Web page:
Jungle Innovation in the jungles of northern Sumatra - Hotel Orangutan

by Alwyn Loh, Strategy & Management major, Global MBA 2017-2018 | Singapore
On the 6th of September, just over a week after starting in the Global MBA program, ESSEC sent the Singapore cohort to the jungles of northern Sumatra to the Hotel Orangutan for a Design Thinking and Jungle Innovation start-up course. The journey there was a rough one, with a flight to Medan, followed by a four-hour bumpy ride to our final destination – Bukit Lawang. This is the last stronghold of the critically endangered Sumatran Orangutan, and they differ genetically from their Borneo counterparts. With only 6000 or so of the species left in the jungle, I was excited to see what would transpire from the trip.
A long trek through the jungle the next day ensued and we were privileged enough, with the aid of our trekking guides, to spot at least six orangutans in the wild. Whilst I have seen them in the Singapore Zoo previously, the experience of seeing them out in their natural habitat gave rise to a very different feeling. One that recognizes the importance of conservation and that it should be a priority to preserve the UNESCO heritage jungles that they inhabit.

ESSEC had arranged for Neal Cross, DBS’ Chief Innovation Officer (CIO), recently voted the world’s most disruptive CIO, and founder of Hotel Orangutan, to brief us on the situation, how the Hotel Orangutan came into fruition and gave us an overview of the lean start-up process of Design Thinking that we were to embrace over the next three days. In short, it was a course about thinking completely out of the box, and challenging the status quo of assumptions that underlie our basis of reasoning and exploring solutions. We were broken up in teams to find solutions to saving the Orangutan as a species, and to improve the overall economic status of the village at Bukit Lawang. Both were intertwined with each other and off we went.

By embracing the Design Thinking process of speaking to locals, stakeholders and doing ground research, the Global MBA cohort eventually crafted several different proposals that would simultaneously address both challenges. My team did not win, but our simple proposal to create an integrated online booking site for guest houses, adventures, activities; coupled with a lower transaction fee model was picked up for future prototyping. We learned that there are many holes in every proposal that may sound good at a glance, and that sometimes, it is ok to give up on an idea and to “pivot” onto something new, even though that process comes across as being undesirable at times.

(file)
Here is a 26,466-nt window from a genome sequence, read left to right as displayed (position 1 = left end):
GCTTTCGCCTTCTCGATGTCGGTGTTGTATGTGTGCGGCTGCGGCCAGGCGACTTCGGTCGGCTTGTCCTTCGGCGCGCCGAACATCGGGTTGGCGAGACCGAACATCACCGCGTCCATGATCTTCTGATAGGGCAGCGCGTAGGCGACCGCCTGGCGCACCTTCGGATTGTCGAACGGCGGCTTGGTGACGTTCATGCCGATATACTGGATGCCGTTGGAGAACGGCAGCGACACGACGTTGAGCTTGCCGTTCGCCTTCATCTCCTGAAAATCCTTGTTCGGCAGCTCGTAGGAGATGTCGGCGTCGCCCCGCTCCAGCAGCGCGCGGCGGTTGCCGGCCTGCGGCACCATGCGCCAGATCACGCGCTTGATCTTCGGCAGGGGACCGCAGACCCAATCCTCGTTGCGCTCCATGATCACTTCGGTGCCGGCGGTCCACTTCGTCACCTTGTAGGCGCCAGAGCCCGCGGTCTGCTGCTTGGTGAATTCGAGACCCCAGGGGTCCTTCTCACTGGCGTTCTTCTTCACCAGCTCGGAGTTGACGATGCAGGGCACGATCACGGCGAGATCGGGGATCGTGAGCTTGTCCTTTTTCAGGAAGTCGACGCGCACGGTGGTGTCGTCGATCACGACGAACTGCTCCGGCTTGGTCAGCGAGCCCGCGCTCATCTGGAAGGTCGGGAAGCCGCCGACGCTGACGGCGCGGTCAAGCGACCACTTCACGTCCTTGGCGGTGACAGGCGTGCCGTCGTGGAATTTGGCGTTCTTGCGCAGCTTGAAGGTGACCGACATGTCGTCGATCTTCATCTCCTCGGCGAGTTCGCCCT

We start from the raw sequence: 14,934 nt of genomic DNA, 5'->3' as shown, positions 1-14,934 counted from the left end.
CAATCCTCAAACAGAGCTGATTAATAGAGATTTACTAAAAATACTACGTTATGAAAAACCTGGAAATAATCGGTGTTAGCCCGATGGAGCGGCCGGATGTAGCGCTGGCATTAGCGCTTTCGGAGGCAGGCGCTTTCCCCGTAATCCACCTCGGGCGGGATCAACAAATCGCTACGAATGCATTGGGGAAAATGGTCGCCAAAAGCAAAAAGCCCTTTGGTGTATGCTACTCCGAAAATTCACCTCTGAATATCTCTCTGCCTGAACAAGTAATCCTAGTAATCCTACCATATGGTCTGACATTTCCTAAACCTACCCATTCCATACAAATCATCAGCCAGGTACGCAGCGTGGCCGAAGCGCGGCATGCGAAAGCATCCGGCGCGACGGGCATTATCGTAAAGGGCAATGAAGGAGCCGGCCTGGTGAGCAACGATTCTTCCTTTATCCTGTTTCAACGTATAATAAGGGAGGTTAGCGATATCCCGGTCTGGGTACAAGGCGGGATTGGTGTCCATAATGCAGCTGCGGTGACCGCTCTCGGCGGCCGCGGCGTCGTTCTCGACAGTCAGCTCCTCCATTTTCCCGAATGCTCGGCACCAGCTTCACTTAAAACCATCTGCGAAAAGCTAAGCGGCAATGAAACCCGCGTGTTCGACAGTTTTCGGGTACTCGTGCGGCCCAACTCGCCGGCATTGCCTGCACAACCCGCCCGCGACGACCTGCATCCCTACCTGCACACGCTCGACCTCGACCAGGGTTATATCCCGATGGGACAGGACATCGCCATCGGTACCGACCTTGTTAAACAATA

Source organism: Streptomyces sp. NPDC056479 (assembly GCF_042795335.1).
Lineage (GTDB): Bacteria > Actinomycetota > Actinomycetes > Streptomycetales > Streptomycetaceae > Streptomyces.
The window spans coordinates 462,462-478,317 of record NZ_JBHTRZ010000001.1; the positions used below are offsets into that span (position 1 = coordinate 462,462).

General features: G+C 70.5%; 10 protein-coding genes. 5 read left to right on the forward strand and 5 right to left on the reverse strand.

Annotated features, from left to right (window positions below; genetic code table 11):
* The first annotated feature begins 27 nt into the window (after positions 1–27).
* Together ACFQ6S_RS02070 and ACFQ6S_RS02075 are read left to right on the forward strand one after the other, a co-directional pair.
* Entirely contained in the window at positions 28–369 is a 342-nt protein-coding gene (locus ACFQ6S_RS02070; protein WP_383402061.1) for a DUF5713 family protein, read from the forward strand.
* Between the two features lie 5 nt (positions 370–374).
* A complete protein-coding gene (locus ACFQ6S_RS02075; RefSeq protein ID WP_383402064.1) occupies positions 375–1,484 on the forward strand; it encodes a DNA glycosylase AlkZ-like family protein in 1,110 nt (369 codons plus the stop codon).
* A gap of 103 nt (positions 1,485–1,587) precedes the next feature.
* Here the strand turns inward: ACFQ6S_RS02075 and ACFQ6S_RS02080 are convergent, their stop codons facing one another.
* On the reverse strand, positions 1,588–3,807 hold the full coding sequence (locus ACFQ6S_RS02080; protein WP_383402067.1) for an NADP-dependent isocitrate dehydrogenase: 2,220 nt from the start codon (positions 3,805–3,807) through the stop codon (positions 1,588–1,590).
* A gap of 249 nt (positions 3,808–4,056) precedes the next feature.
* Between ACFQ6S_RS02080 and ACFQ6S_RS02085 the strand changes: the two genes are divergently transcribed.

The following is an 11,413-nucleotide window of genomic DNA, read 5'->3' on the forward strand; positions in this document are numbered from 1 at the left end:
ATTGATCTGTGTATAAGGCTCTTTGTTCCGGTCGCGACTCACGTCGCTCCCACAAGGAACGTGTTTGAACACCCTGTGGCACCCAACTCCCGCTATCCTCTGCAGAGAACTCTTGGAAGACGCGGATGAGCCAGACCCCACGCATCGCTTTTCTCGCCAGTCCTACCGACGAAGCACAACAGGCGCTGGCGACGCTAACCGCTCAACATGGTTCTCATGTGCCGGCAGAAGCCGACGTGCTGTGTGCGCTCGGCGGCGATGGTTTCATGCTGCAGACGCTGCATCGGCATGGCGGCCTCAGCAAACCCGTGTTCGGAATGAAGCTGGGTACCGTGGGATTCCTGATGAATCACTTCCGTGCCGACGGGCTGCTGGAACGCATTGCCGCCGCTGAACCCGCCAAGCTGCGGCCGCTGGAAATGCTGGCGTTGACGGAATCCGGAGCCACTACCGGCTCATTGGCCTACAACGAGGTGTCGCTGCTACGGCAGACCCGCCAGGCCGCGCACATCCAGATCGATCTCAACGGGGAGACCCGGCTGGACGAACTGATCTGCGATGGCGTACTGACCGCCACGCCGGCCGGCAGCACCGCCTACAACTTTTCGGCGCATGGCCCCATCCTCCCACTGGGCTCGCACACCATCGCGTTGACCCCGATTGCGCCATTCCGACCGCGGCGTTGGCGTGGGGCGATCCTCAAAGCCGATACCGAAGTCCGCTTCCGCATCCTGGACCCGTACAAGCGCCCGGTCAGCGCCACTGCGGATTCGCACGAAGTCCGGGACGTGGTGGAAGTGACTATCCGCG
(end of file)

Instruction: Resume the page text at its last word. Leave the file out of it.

Through this experience, we ate local food, slept in more spartan conditions than most are used to in Singapore, bathed in cold water and woke up each morning to the hordes of monkeys disturbing our sleep, with insects of all kinds finding their way into the bathroom despite being apparently sealed up. The experience certainly brought our close-knit class closer together, and for me personally the most memorable activity during the trip was partaking in river rafting after our trek was over, back to the Hotel Orangutan.

Apart from the time spent on our lean start-up work, Neal also lectured us on the art of salesmanship, the importance of being able to pitch ideas quickly and efficiently, and encouraged us to support social enterprises in the course of our lives. By being so far away from the developed world and tightly integrating learning “inside” and outside of the classroom, I felt that the experience was a memorable and enjoyable one, and believe that as it gets tweaked in future iterations, future Global MBA students will also find it to be a much more fulfilling and enriching exercise.

Learning to work with people of diverse backgrounds, experiences, and cultural interpretations of problems and challenges presented takes much work, but it is worth it in the end. Although my team was the smallest one with just three members, I felt that the mini diversity of a Singaporean, French and Indian National certainly contributed to the diversity of discourse, originality of thought and willingness to experiment and try to solve problems differently. Whilst there are no perfect individuals, I believe that all three of us came out stronger from this somewhat intense experience in forging a partnership for a greater social good.

Although I have previously served my National Service in my younger days as a Singapore citizen, this adventure once again opened my eyes to the opportunities, quality of life and things that I so often take for granted in Singapore. I remain thankful for this experience and for ESSEC in continuing to invest heavily into the student learning and teaching experience, whether in formal or informal ways. I look forward to the following twelve months of the Global MBA program, as it continues to shape my intellect, thoughts and perspectives on business and life.

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